The Flasher Effect – Talking About Sexual Exposure

If you were watching the ARIAs on the 28th November, you may be aware that Kirin J Callinan exposed himself on the red carpet before a media wall. A similar incident involving Axle Whitehead occurred in October 2006, and resulted in his immediate sacking from Channel Ten. The actions of these individuals could amount to an offence of ‘sexual exposure’. If you have been charged with sexual exposure, you could be liable for a criminal conviction. There are some defences available to you, depending on the circumstances of your case.

The offence of Sexual Exposure

Sexual exposure is an offence where an individual intentionally exposes their genital area in a sexual manner, within public place or within view of a public place.[1] The legislation defines a ‘public place’ as a road or highway, railway station, jetty, park or garden, church, school, hall, markets, recreational grounds (including cricket or football grounds), or other open public space.[2] The Prosecution must prove an intent to expose oneself or engage in ‘sexual’ behaviour.[3] Sexual behaviour is defined as one which is offensive and contrary to community standards.[4]

There are four elements to the offence, namely:

  1. Exposure (to any extent) of the genitals;
  2. An intention to expose (to any extent) one’s genitals;
  3. The exposure is sexual; and
  4. The exposure in, or is within the view of, a public place.[5]

The offence carries a maximum penalty of 2 years in prison.[6]

Possible Defences

There are several defences that you can raise to this offence, relevant to specific facts of exposure, a lack of intention or an honest and reasonable mistake. It is a defence to argue that the exposure was not in a public place or in view of a public place. [7] A further defence can be raised to suggest that only partial, as opposed to full, exposure occurred.

Another defence is that the exposure was based on a mistaken, but honest and reasonable belief that the exposure was not within a public place. For example, a mistaken belief that exposure on private land was not able to be viewed from a public place could be a defence. The definition of ‘public place’ includes somewhere which is in view from a public place.  A window of a hotel or private residence in direct view of a public beach may be considered to constitute a public place.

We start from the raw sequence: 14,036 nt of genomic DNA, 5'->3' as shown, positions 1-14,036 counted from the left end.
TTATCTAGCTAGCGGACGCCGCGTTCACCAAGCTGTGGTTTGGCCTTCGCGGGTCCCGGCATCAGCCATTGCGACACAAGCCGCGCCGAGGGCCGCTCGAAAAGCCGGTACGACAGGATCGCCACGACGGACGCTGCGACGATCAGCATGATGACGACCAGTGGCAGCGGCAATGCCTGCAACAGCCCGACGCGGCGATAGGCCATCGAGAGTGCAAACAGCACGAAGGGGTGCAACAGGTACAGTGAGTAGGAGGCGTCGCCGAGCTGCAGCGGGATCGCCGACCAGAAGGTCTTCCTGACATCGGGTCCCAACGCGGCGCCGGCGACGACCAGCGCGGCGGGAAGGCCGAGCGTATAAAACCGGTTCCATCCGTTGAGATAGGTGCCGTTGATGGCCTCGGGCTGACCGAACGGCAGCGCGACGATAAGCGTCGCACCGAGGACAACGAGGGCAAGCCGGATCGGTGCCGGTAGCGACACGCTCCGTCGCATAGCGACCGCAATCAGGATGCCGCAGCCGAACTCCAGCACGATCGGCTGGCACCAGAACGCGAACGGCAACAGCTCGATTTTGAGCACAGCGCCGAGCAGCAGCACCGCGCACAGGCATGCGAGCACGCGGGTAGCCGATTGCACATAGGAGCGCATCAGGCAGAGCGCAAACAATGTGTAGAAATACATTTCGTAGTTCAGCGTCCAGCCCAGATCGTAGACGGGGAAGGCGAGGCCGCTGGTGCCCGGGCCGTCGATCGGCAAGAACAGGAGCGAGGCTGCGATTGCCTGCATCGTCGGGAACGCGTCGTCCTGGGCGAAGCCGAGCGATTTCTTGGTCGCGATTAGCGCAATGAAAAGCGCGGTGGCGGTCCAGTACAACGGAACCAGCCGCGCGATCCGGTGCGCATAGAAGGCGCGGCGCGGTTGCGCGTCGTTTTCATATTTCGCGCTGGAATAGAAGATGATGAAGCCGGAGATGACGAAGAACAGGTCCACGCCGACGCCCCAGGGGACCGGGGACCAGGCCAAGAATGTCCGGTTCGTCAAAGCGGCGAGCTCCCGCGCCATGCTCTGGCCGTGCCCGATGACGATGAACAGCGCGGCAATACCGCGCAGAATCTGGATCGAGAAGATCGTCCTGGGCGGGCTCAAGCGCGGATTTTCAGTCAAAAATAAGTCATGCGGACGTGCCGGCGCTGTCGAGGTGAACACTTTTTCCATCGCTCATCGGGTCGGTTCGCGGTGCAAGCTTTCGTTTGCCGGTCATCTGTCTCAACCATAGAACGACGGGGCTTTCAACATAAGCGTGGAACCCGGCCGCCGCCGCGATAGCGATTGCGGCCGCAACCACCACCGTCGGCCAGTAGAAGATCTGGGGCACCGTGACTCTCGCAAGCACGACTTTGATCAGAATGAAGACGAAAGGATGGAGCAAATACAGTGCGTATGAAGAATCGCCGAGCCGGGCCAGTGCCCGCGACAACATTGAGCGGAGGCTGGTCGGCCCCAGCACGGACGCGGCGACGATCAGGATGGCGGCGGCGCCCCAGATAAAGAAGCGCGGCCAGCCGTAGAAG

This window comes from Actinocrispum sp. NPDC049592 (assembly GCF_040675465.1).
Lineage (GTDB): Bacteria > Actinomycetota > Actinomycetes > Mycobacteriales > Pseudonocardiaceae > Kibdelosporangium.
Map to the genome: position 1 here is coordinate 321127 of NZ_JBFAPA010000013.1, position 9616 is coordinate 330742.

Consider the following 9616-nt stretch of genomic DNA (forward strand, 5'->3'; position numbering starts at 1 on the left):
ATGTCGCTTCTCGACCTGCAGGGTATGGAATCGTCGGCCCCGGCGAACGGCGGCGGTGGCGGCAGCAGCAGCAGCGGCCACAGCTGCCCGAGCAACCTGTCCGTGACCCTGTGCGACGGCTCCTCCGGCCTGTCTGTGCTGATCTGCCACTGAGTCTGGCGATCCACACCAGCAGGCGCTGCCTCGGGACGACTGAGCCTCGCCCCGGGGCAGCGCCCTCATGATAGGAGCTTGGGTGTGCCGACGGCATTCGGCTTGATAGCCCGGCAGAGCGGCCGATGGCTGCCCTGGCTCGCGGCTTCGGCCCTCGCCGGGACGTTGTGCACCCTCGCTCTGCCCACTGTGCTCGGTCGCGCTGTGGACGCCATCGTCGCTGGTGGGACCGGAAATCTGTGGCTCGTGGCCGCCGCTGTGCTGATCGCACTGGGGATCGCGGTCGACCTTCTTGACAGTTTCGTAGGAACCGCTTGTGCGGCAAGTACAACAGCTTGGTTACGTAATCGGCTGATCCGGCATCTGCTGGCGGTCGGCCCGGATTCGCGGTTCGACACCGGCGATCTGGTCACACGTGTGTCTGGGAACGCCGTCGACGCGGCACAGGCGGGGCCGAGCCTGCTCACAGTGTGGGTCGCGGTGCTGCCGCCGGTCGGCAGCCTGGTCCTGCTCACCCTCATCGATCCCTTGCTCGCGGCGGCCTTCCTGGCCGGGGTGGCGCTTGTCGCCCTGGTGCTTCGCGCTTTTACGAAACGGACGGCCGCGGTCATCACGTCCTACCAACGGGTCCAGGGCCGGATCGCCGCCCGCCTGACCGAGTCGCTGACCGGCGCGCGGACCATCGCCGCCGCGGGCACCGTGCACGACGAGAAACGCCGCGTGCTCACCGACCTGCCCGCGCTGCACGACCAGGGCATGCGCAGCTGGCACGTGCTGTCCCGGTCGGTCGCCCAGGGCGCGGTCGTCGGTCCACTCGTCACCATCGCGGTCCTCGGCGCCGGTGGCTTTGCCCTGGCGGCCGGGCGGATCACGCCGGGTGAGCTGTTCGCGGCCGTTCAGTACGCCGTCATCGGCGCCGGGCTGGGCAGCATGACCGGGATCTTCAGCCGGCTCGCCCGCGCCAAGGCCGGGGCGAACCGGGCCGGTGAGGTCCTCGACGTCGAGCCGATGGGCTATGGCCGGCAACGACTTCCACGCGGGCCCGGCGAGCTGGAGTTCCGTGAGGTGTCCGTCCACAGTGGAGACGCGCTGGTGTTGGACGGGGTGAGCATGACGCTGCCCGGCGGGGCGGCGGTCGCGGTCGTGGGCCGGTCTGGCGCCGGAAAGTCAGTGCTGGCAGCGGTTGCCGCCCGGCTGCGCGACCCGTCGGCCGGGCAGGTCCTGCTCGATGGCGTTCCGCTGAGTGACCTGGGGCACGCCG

You also have a defence if the exposure was not contrary to community standards and therefore does not amount to sexual exposure. However, it is not a defence that you were under a mistaken belief that the exposure was of a sexual nature.[8]

Unintentionally exposing ones genital area is a defence to the charge of sexual exposure. It is also a defence if you were coerced into exposing yourself, or did so under duress, or whilst suffering from a mental impairment. This is because the intention or ‘wilful’ element of the offence cannot satisfied.

You may also have a defence of reasonable mistake or a factual dispute relating to the charge.

We suggest that you should contact an experienced legal practitioner as soon as possible if you are to be interviewed in relation to this offence so that you can be provided with appropriate advice based on the circumstances relevant to your matter.

[1] Summary Offences Act 1966 (Vic) s 19.
[2] Summary Offences Act 1966 (Vic) s 3.
[3] R v Towe 1953 VLR 3.
[4] R v Close [1948] VLR 445 (FC) @ 463.
[5] Summary Offences Act 1966 (Vic) s 18 (1).
[6] Summary Offences Act 1966 (Vic) s 18 (2).
[7] Summary Offences Act 1966 (Vic) s 18 (4).
[8] Summary Offences Act 1966 (Vic) s 18 (3).

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